Reading must be taught
Reading for meaning requires leadership in teachers and parents says Zameka Lubelwana who is passionate about the development of children’s reading and writing abilities at primary school level. As the Eastern Cape Director and Literacy coach for Funda Wande, a South African non-profit organisation that aims to ensure that all learners can read for meaning in their home language by the age of 10 she is in a prime position to shift the current dynamic.
According to the organisation, South Africa is virtually unique among upper middle-income countries in that 78% of our children do not learn to read for meaning in the first three years of school. Without this core skill, they fall further behind as they have to be promoted into higher grades.
Funda Wande launched a two-year Reading for Meaning programme in February this year within 30 selected primary schools. Lubelwana is responsible for three districts in the province, the Sarah Baartman, Buffalo City and Nelson Mandela Bay. She has six school coaches under her guidance.
She exclaims that she was shocked to realise that most children in the province cannot read isiXhosa. “We coach the teachers on the best methods to teach languages. Most of them were not aware that reading has to be taught, as it does not come naturally for all children, especially since our schools have up to 50 children per class, and teachers often flow with the ones that are fluent, leaving others behind.”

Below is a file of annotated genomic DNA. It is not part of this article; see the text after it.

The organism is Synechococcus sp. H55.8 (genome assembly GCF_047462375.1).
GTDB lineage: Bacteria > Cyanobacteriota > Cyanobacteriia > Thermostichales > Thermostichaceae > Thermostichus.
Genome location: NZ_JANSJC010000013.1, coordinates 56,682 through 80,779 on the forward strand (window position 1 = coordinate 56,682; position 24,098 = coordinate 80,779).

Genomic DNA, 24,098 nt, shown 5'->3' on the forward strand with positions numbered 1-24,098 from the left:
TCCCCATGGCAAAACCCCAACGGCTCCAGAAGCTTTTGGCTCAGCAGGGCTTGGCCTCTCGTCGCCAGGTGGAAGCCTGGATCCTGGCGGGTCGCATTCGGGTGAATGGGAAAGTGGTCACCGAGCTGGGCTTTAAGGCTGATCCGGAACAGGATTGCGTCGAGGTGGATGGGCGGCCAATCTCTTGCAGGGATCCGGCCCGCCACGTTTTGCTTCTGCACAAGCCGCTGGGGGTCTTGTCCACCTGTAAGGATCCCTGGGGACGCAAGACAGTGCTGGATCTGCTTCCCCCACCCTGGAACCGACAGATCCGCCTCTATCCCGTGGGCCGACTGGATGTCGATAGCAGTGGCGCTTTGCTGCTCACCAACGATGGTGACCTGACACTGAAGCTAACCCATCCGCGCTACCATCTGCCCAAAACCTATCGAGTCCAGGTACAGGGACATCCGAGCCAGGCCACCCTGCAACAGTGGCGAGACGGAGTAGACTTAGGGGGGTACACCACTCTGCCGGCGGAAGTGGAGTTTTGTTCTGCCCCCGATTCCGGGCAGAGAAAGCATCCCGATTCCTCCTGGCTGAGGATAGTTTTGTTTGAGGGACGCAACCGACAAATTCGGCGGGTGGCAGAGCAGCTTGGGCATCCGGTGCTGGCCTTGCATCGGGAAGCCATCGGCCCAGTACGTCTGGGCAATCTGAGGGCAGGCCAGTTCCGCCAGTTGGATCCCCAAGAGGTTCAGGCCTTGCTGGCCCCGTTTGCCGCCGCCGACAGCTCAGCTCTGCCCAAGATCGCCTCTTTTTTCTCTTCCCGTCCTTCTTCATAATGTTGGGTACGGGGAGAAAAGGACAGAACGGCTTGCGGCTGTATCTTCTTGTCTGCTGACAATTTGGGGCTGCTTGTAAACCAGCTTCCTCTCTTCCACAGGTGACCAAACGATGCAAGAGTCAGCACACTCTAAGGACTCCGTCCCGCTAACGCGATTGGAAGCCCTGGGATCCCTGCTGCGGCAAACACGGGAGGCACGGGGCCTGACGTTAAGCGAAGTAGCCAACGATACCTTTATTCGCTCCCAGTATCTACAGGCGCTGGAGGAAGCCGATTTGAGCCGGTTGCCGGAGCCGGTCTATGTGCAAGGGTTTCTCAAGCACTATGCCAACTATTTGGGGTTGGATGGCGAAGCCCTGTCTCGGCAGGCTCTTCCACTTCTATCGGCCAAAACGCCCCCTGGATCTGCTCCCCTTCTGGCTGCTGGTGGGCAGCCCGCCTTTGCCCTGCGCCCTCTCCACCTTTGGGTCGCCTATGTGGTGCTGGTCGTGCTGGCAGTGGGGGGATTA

The teachers have been having a lot of ‘aha’ moments when introduced to different teaching methodologies and materials. The project introduces them to working with smaller groups in order to identify children’s needs and shortfalls. They also use videos to assist. “Parents have to get involved in ensuring that children read at home. The department of education supplies story books that can be taken home. Reading can be a personal experience so we encourage home reading. Children are often fascinated with the stories afterwards compared to reading in front of the whole class,” said Lubelwana.
She noted that the teachers in the Buffalo City Metro were impressive in their efforts to ensure that children performed to the best of their abilities. There are also programmes that support teacher engagement and training. “I found these teachers to be dedicated and committed. They know and understand their children and have a very positive attitude. They are also well supported by subject advisors,” she added. She warned, however, that a change of mindsets is needed in the province as some school environments are very toxic, with teacher relations and politics taking over the education of children.
“In education, change is the profit. Teachers need to engage in team buildings workshops because a strong team is a winning team. Schools need libraries to keep the children busy and they need discipline from the right leadership.”
Most schools in the province have libraries, although under capacitated. Lubelwana also called for the publishing of more isiXhosa books to stock these libraries. The programme works with curriculum/subject advisors by sending them for courses on reading, teaching reading for meaning at Rhodes University, a partner in the project. “We need to leave the school able to continue without our assistance so that it can become a place of learning where the needs and wants of children are understood and taken care of,” she concluded.